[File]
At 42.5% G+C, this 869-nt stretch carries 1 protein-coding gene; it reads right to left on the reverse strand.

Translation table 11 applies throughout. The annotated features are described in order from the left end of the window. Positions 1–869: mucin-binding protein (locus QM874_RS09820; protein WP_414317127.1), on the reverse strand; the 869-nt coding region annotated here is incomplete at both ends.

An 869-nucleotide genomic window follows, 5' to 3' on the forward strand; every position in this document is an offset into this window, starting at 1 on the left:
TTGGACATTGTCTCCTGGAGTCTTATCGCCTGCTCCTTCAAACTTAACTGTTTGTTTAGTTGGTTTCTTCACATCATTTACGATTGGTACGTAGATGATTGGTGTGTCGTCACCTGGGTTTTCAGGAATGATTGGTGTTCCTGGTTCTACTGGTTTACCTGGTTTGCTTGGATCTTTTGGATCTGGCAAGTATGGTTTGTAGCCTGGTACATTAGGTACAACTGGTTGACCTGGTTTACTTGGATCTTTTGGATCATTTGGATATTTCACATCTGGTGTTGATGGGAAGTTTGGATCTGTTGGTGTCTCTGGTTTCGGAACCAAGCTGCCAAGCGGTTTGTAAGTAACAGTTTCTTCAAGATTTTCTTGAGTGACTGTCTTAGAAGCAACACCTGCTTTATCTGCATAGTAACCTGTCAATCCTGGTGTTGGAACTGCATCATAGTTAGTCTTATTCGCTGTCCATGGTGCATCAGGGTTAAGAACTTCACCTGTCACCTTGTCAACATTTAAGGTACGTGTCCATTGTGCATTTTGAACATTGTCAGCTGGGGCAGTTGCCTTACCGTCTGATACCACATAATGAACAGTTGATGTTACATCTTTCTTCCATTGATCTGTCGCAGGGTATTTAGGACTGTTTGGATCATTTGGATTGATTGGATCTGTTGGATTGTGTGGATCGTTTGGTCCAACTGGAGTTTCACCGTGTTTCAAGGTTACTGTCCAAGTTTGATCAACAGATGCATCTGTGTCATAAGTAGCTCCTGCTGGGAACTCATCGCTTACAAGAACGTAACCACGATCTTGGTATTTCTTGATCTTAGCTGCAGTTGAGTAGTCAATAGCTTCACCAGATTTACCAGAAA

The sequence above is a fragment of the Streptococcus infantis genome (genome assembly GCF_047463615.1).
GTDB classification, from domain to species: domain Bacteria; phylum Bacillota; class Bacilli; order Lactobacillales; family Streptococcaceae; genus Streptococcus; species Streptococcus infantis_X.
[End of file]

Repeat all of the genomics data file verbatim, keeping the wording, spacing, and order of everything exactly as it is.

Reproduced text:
At 42.5% G+C, this 869-nt stretch carries 1 protein-coding gene; it reads right to left on the reverse strand.

Translation table 11 applies throughout. The annotated features are described in order from the left end of the window. Positions 1–869: mucin-binding protein (locus QM874_RS09820; protein WP_414317127.1), on the reverse strand; the 869-nt coding region annotated here is incomplete at both ends.

An 869-nucleotide genomic window follows, 5' to 3' on the forward strand; every position in this document is an offset into this window, starting at 1 on the left:
TTGGACATTGTCTCCTGGAGTCTTATCGCCTGCTCCTTCAAACTTAACTGTTTGTTTAGTTGGTTTCTTCACATCATTTACGATTGGTACGTAGATGATTGGTGTGTCGTCACCTGGGTTTTCAGGAATGATTGGTGTTCCTGGTTCTACTGGTTTACCTGGTTTGCTTGGATCTTTTGGATCTGGCAAGTATGGTTTGTAGCCTGGTACATTAGGTACAACTGGTTGACCTGGTTTACTTGGATCTTTTGGATCATTTGGATATTTCACATCTGGTGTTGATGGGAAGTTTGGATCTGTTGGTGTCTCTGGTTTCGGAACCAAGCTGCCAAGCGGTTTGTAAGTAACAGTTTCTTCAAGATTTTCTTGAGTGACTGTCTTAGAAGCAACACCTGCTTTATCTGCATAGTAACCTGTCAATCCTGGTGTTGGAACTGCATCATAGTTAGTCTTATTCGCTGTCCATGGTGCATCAGGGTTAAGAACTTCACCTGTCACCTTGTCAACATTTAAGGTACGTGTCCATTGTGCATTTTGAACATTGTCAGCTGGGGCAGTTGCCTTACCGTCTGATACCACATAATGAACAGTTGATGTTACATCTTTCTTCCATTGATCTGTCGCAGGGTATTTAGGACTGTTTGGATCATTTGGATTGATTGGATCTGTTGGATTGTGTGGATCGTTTGGTCCAACTGGAGTTTCACCGTGTTTCAAGGTTACTGTCCAAGTTTGATCAACAGATGCATCTGTGTCATAAGTAGCTCCTGCTGGGAACTCATCGCTTACAAGAACGTAACCACGATCTTGGTATTTCTTGATCTTAGCTGCAGTTGAGTAGTCAATAGCTTCACCAGATTTACCAGAAA

The sequence above is a fragment of the Streptococcus infantis genome (genome assembly GCF_047463615.1).
GTDB classification, from domain to species: domain Bacteria; phylum Bacillota; class Bacilli; order Lactobacillales; family Streptococcaceae; genus Streptococcus; species Streptococcus infantis_X.